Sunday, October 13, 2013

It's in his kiss

What is in a kiss? Consciously, it's a method of showing affection or getting a partner sexually aroused. Subconsciously it's a lot more. Sure, kissing helps build a more stable, fulfilling relationship, but before you even commit to the guy it guides you to mates who are genetically compatible. Lots of stuff from a relatively simple, if close, encounter.

Why do I mention this on my writing blog? 'Cause a lot of books have kissing in them. While kissing is often included as a sexy, romantic start of the relationship, how often do characters think about the smell of the man/woman they're kissing? How often does a kiss suddenly confer intimate knowledge of the health of the prospective partner? I submit kissing, as often as it's included in fiction, is underutilized as an information conveying tool.

Speaking of evolutionary(ish) science and mating, it turns out that, at least for a group of hunter-gatherers in Africa (who you can see here), women who have extramarital affairs resulting in children have better reproductive success than similar women who don't. A caveat--the women in question are all in arranged marriages, so the extramarital affairs are likely helping them in substantive ways that wouldn't be the case in a love match. Still, kinda cool that there may be a subconscious reason for women to look around even while in a stable relationship. Usually we assume only men have a reason. Guess again!

Other cool science I've read this week:

Unintended consequences of controlling phosphorus pollution: nitrogen pollution. Okay, totally including this one because it's something I want to work into my own writing. Here's the background--we all know that phosphates are environmentally unfriendly. That's why we're encouraged to be frugal with our soap use and why soaps are being reformulated to not have phosphates in them (much to the chagrin of clean freaks everywhere since phosphate containing soaps are so much more effective than non-phosphate soaps). Anyway, we've done such a good job controlling phosphate pollution that we've also seen a marked decrease in the number of oxygen-stealing, fish-killing algal blooms. Unfortunately, we've also seen more nitrate pollution, which has its own nasty impacts on water quality, apparently because the phosphate-induced algal blooms were cleaning out the nitrates that otherwise accumulate in the water. Yeah.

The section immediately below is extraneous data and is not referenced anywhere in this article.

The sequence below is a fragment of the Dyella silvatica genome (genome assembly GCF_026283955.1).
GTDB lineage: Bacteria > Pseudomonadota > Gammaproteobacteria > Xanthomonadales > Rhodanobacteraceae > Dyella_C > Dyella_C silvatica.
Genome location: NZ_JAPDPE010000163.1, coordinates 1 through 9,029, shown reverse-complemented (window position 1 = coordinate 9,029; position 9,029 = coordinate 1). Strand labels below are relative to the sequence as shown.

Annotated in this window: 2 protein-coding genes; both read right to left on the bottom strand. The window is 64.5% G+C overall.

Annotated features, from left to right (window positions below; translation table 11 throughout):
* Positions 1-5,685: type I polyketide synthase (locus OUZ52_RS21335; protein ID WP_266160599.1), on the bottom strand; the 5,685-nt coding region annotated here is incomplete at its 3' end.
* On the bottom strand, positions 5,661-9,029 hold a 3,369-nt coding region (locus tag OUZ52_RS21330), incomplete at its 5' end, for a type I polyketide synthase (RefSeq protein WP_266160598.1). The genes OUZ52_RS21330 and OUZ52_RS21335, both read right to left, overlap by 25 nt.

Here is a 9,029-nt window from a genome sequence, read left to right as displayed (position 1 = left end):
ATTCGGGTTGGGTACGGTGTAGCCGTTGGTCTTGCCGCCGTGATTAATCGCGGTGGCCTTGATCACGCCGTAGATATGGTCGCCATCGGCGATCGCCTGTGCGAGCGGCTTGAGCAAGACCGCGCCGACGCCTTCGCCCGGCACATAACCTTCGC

Any fascinating conflicts jump out of this week's melange for you?

Sunday, October 6, 2013

Sponges in the marine desert

One of the things I think is most awesome about science is when people identify or otherwise figure out the awesome adaptations animals have that allow them to live in places you simply wouldn't expect them to live. This week's Science Sunday is featuring an article out of Science magazine that reports why coral reefs are able to exist in parts of the ocean that would otherwise be considered marine deserts.

Mostly a thriving, productive ecosystem is only possible in places where nutrients are abundant. In the oceans that means near upwelling regions, like the coast of California and South America, the west coast of Africa, parts of the coast of Antarctica, and the equatorial Pacific ocean. All of those places have significant upwelling and, consequently, an intense blooming of life.

Those regions are far from the only productive parts of the ocean. Indeed, some of the highest diversity and highest productivity in the ocean occurs at coral reefs, which occur primarily in areas lacking significant upwelling or other nutrient inputs. In fact, coral reefs occur in regions that are so nutrient poor they're considered marine deserts. The question is, how does that happen? We know that corals have photosynthetic symbiotes, but are they productive enough to overcome the nutrient scarcity of the local environment?

In a word, no. But sponges are. Sponges, which are really heterotrophs turn out to be major producers of biomass on reefs. They filter out dissolved organic matter (DOM--basically any carbon-containing molecule or larger particle in the water) and turn it into their cells. Filter cells then get spewed out into the larger ecosystem and consumed by everything else, supporting much of the food chain. The cool thing about the de Gooj, et al. article is that it suggests the amount of waste produced by the sponges is close to the amount of gross primary production required by the coral reef ecosystem.

How does that work into fiction? Well, imagine you need to create an ecosystem on a desert planet and need to come up with some way to support that ecosystem. Sponges (or some analog) are very simple, easily overlooked creatures, and might be one way to support your ecosystem. If, say, you wanted to give your story a relatively hard science feel to it.